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OICR Enters Collaboration with Janssen Inc. in the Development of Multicentre Clinical Trials to Identify Improved Prostate Cancer Biomarkers

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Dr. Tom Hudson, President and Scientific Director of the Ontario Institute for Cancer Research (OICR) recently announced a collaboration with Janssen Inc. to find and test new biomarkers to identify patients with hormone resistant prostate cancer at high risk for disease progression and biomarkers of response to therapy. These biomarkers could lead to more personalized treatments and fewer side effects for prostate cancer patients.

“This collaboration will further advance the world-class research in prostate cancer already underway in Ontario,” said Dr. Hudson. “We are happy to partner with Janssen on this project in the hope of providing patients diagnosed with prostate cancer better and more precise treatment options.”

“Today’s announcement will see some of Ontario’s most talented researchers working together to improve the lives of patients diagnosed with prostate cancer,” said Reza Moridi, Ontario Minister of Research and Innovation. “Our government is working to make Ontario a place where this type of innovative partnership can flourish – both advancing knowledge and helping to strengthen our economy.”

The project will be led by OICR’s High Impact Clinical Trials Program in collaboration with researchers in Toronto, Hamilton, London and Ottawa. OICR and its research partners will leverage the province’s expertise in genomics, circulating tumour cells and molecular imaging to establish up to three multi-centre clinical trials in Ontario. The trials could last for up to three years.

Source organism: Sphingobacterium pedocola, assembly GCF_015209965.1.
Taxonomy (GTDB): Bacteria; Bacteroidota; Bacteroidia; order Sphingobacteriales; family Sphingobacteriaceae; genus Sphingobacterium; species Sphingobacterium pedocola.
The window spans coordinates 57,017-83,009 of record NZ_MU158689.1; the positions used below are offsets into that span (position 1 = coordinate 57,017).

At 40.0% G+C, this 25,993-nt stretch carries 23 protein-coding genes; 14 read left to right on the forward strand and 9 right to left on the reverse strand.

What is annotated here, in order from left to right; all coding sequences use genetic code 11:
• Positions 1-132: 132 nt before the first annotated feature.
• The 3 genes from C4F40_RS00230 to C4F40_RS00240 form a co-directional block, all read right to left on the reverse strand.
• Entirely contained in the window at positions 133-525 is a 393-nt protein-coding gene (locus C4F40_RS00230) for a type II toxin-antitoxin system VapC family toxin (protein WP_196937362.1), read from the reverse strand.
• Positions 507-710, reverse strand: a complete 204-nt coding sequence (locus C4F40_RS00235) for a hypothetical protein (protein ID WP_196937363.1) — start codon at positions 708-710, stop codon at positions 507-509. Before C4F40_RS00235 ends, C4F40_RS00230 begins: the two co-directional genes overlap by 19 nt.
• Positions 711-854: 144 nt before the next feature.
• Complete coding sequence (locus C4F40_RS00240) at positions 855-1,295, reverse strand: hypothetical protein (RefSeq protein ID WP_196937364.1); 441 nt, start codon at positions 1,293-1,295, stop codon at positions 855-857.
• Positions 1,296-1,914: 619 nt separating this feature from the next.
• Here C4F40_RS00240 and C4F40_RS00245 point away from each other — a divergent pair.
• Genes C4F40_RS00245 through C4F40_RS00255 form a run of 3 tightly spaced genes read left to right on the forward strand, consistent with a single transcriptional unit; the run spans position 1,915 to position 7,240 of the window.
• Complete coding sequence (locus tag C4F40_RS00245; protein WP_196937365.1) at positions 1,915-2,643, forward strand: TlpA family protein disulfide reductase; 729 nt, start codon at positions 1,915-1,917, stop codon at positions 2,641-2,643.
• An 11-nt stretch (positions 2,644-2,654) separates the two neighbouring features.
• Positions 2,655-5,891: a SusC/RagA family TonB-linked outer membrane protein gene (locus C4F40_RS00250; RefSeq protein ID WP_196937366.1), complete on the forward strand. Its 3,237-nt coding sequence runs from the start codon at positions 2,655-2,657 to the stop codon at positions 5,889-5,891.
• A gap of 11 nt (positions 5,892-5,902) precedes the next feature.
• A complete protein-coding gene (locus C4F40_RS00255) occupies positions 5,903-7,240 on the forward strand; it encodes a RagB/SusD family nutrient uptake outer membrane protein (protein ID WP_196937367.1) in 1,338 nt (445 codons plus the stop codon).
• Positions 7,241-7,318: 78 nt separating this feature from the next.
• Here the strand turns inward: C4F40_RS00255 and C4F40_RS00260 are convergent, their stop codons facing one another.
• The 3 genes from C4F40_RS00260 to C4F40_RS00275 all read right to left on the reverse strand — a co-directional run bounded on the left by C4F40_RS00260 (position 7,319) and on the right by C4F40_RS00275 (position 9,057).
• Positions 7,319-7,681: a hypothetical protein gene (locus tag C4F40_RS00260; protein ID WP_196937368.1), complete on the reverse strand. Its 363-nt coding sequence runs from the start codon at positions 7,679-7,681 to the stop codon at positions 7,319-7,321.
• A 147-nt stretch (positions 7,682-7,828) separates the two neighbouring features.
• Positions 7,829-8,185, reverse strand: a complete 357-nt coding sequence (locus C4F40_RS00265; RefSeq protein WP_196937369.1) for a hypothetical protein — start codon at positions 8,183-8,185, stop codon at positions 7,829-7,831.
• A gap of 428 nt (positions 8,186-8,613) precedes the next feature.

“With improved biomarkers doctors can better differentiate those patients with aggressive prostate cancer from those with non-aggressive prostate cancer and those patients that are responding to treatments from those that are not,” said Dr. Janet Dancey, Director of OICR’s High Impact Clinical Trials Program. “This means we could better tailor therapy to the individual patient and potentially spare many men from the serious side effects associated with prostate cancer treatment, while also finding improved ways to treat men with more aggressive disease.”
Specific objectives of the project include evaluating the similarity between archived diagnostic samples, serial samples of circulating tumour cells and recent tumour biopsies, using next generation sequencing to correlate molecular profiles with outcomes in patients with hormone resistant prostate cancer and evaluating new imaging probes to assess tumour burden in patients and better determine response to treatment.

Prostate cancer is the most common cancer among Canadian men, excluding nonmelanoma skin cancer. An estimated 26,500 men are diagnosed with prostate cancer and 4,000 will die of the disease each year. Hormone resistant prostate cancer refers to prostate cancer that has become resistant to hormone therapy. This usually occurs within one to three years after the start of treatment. Finding new biomarkers will allow doctors to determine which patients with hormone resistant prostate cancer are at risk of rapid progression and which are not, allowing doctors to better tailor treatments to individual patients and monitor their progression more precisely.

Source: Ontario Institute for Cancer Research